3. Walk away if necessary
Sometimes, an important factor is not to be afraid to walk away. If you have been negotiating with the agent and you are not getting anywhere, move towards your car. The agent will quickly race back inside to talk to the vendors. Agents don’t want you to leave, because they are not interested in the extra $20,000 or $30,000 the vendor might make if they have to work all the next week and the weekend after; they want to cement the deal on the day and move forward. So, once the property has been passed in to you, the advantage is in your court. Don’t give it away and don’t be afraid to walk away.
The property had been passed in and I had first right of refusal. After a lot of to-ing and for-ing, negotiations had bogged down and there was still a $50,000 difference between the parties. Deciding to use some theatre, I asked my clients to drive away. At this the agent quickly asked for 5 more minutes. I was able to buy the property for the clients’ price, not the agent’s. A little bit of theatre can help your situation.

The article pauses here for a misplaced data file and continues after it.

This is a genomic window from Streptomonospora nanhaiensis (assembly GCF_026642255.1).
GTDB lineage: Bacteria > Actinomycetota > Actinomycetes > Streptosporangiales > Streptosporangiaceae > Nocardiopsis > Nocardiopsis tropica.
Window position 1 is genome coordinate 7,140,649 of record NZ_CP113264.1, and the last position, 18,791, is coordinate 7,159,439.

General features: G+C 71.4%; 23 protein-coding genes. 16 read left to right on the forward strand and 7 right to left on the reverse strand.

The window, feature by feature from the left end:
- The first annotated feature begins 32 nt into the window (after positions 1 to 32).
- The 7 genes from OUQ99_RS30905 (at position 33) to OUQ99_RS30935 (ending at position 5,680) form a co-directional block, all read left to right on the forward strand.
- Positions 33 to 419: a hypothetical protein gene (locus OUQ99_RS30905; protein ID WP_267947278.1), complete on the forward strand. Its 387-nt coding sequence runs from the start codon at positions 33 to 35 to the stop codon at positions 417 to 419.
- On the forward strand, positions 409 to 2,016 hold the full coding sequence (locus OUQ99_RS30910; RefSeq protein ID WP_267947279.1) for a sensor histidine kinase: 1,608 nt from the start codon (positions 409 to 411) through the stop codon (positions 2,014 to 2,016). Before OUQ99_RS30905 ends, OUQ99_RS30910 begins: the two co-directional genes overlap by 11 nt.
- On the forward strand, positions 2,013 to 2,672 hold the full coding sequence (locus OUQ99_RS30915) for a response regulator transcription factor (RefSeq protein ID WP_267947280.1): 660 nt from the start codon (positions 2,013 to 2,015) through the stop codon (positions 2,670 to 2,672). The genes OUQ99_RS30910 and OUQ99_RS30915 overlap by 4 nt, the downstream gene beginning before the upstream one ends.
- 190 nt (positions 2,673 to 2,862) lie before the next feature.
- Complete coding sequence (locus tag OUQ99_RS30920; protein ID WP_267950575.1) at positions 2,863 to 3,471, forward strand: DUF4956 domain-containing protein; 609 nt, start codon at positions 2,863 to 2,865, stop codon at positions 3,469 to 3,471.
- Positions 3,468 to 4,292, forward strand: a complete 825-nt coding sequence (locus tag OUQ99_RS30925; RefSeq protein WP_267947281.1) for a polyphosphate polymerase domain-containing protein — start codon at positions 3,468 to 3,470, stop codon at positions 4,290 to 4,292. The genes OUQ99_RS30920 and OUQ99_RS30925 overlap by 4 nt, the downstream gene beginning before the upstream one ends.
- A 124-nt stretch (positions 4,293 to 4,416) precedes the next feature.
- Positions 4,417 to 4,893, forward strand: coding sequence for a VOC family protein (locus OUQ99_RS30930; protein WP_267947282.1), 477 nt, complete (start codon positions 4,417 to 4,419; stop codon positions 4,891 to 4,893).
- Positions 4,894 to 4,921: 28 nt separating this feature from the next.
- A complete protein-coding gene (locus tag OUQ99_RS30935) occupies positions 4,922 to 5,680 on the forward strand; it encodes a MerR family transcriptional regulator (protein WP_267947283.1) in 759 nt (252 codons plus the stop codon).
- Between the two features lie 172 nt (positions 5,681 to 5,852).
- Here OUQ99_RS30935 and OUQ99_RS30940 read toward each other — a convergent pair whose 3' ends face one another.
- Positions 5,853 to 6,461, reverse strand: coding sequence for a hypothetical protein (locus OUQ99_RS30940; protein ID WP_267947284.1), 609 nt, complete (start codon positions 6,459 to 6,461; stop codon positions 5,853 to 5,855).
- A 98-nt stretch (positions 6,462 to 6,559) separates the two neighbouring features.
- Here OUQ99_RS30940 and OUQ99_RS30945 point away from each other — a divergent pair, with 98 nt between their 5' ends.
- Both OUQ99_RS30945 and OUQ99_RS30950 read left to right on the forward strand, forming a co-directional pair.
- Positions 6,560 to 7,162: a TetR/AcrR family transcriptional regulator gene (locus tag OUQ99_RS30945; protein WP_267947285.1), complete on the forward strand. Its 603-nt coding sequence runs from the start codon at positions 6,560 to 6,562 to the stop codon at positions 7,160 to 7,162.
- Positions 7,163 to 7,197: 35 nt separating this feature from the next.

The underbidder has had their opportunity to make a bid at the auction; they will rarely increase their bid post-auction.
If you are caught in the situation where the property has been passed in to another genuine bidder and you suddenly have a change of heart, you still have an opportunity to buy the property. The first right of refusal, and it is questionable where there is a right at all, is available to the highest bidder to treat at the reserve price. So if the property is passed in for $800,000, and the reserve is $900,000, if the highest bidder doesn’t pay the reserve figure, then that bidder has no further rights to exclusive negotiation that you have. Don’t let the auctioneer or the agency assistants tell you that you had the opportunity and you lost it. If the agent or auctioneer won’t talk to you, knock on the door and make a direct offer to the owner. If the contract hasn’t been signed, you are still in the game!
– David Morrell
REALas accurately predicts property prices
REALas predicts property prices accurately – Australia wide including auctions and private sales.
Between April 2016 and May 2017, the median accuracy of REALas predictions was within 5% of the final sale price. REALas predicts potential final sale prices for properties currently advertised for sale. Search for REALas price predictions by address or suburb using the search box above. Happy home hunting!